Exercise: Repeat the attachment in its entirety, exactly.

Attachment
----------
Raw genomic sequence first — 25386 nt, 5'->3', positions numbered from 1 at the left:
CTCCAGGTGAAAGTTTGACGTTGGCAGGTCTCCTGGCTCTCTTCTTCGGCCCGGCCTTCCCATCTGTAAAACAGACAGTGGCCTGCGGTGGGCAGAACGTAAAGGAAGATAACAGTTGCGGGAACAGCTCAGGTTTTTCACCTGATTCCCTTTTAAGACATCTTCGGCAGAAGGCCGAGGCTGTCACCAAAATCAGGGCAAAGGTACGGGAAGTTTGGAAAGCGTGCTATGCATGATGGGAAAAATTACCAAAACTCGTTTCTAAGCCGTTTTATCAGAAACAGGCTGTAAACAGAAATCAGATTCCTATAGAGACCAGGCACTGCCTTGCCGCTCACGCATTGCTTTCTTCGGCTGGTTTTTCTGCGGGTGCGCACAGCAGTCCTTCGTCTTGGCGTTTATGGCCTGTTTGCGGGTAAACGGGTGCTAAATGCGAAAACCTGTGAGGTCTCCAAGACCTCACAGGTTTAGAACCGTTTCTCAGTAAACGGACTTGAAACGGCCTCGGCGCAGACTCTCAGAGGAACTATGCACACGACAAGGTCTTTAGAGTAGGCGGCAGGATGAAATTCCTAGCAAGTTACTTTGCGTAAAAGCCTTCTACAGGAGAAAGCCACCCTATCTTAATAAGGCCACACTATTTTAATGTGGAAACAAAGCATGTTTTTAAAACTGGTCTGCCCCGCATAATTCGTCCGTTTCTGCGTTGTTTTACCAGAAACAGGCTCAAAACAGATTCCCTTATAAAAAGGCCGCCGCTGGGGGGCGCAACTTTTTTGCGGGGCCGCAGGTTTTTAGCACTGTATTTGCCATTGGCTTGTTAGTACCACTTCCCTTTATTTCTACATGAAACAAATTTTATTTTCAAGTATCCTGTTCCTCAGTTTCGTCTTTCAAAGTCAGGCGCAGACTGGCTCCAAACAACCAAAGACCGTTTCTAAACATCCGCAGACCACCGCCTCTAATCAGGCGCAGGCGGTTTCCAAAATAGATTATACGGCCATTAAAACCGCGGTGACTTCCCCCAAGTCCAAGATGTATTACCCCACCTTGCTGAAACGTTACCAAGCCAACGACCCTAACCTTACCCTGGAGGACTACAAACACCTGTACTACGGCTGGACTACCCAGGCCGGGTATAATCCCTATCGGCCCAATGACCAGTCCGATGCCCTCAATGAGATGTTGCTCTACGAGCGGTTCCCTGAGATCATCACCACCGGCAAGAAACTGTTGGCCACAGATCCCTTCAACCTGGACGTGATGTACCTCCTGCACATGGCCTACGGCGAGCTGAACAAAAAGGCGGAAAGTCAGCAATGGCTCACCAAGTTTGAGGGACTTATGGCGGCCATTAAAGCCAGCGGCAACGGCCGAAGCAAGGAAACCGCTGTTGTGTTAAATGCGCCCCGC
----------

Raw genomic sequence first — 25386 nt, 5'->3', positions numbered from 1 at the left:
CTCCAGGTGAAAGTTTGACGTTGGCAGGTCTCCTGGCTCTCTTCTTCGGCCCGGCCTTCCCATCTGTAAAACAGACAGTGGCCTGCGGTGGGCAGAACGTAAAGGAAGATAACAGTTGCGGGAACAGCTCAGGTTTTTCACCTGATTCCCTTTTAAGACATCTTCGGCAGAAGGCCGAGGCTGTCACCAAAATCAGGGCAAAGGTACGGGAAGTTTGGAAAGCGTGCTATGCATGATGGGAAAAATTACCAAAACTCGTTTCTAAGCCGTTTTATCAGAAACAGGCTGTAAACAGAAATCAGATTCCTATAGAGACCAGGCACTGCCTTGCCGCTCACGCATTGCTTTCTTCGGCTGGTTTTTCTGCGGGTGCGCACAGCAGTCCTTCGTCTTGGCGTTTATGGCCTGTTTGCGGGTAAACGGGTGCTAAATGCGAAAACCTGTGAGGTCTCCAAGACCTCACAGGTTTAGAACCGTTTCTCAGTAAACGGACTTGAAACGGCCTCGGCGCAGACTCTCAGAGGAACTATGCACACGACAAGGTCTTTAGAGTAGGCGGCAGGATGAAATTCCTAGCAAGTTACTTTGCGTAAAAGCCTTCTACAGGAGAAAGCCACCCTATCTTAATAAGGCCACACTATTTTAATGTGGAAACAAAGCATGTTTTTAAAACTGGTCTGCCCCGCATAATTCGTCCGTTTCTGCGTTGTTTTACCAGAAACAGGCTCAAAACAGATTCCCTTATAAAAAGGCCGCCGCTGGGGGGCGCAACTTTTTTGCGGGGCCGCAGGTTTTTAGCACTGTATTTGCCATTGGCTTGTTAGTACCACTTCCCTTTATTTCTACATGAAACAAATTTTATTTTCAAGTATCCTGTTCCTCAGTTTCGTCTTTCAAAGTCAGGCGCAGACTGGCTCCAAACAACCAAAGACCGTTTCTAAACATCCGCAGACCACCGCCTCTAATCAGGCGCAGGCGGTTTCCAAAATAGATTATACGGCCATTAAAACCGCGGTGACTTCCCCCAAGTCCAAGATGTATTACCCCACCTTGCTGAAACGTTACCAAGCCAACGACCCTAACCTTACCCTGGAGGACTACAAACACCTGTACTACGGCTGGACTACCCAGGCCGGGTATAATCCCTATCGGCCCAATGACCAGTCCGATGCCCTCAATGAGATGTTGCTCTACGAGCGGTTCCCTGAGATCATCACCACCGGCAAGAAACTGTTGGCCACAGATCCCTTCAACCTGGACGTGATGTACCTCCTGCACATGGCCTACGGCGAGCTGAACAAAAAGGCGGAAAGTCAGCAATGGCTCACCAAGTTTGAGGGACTTATGGCGGCCATTAAAGCCAGCGGCAACGGCCGAAGCAAGGAAACCGCTGTTGTGTTAAATGCGCCCCGC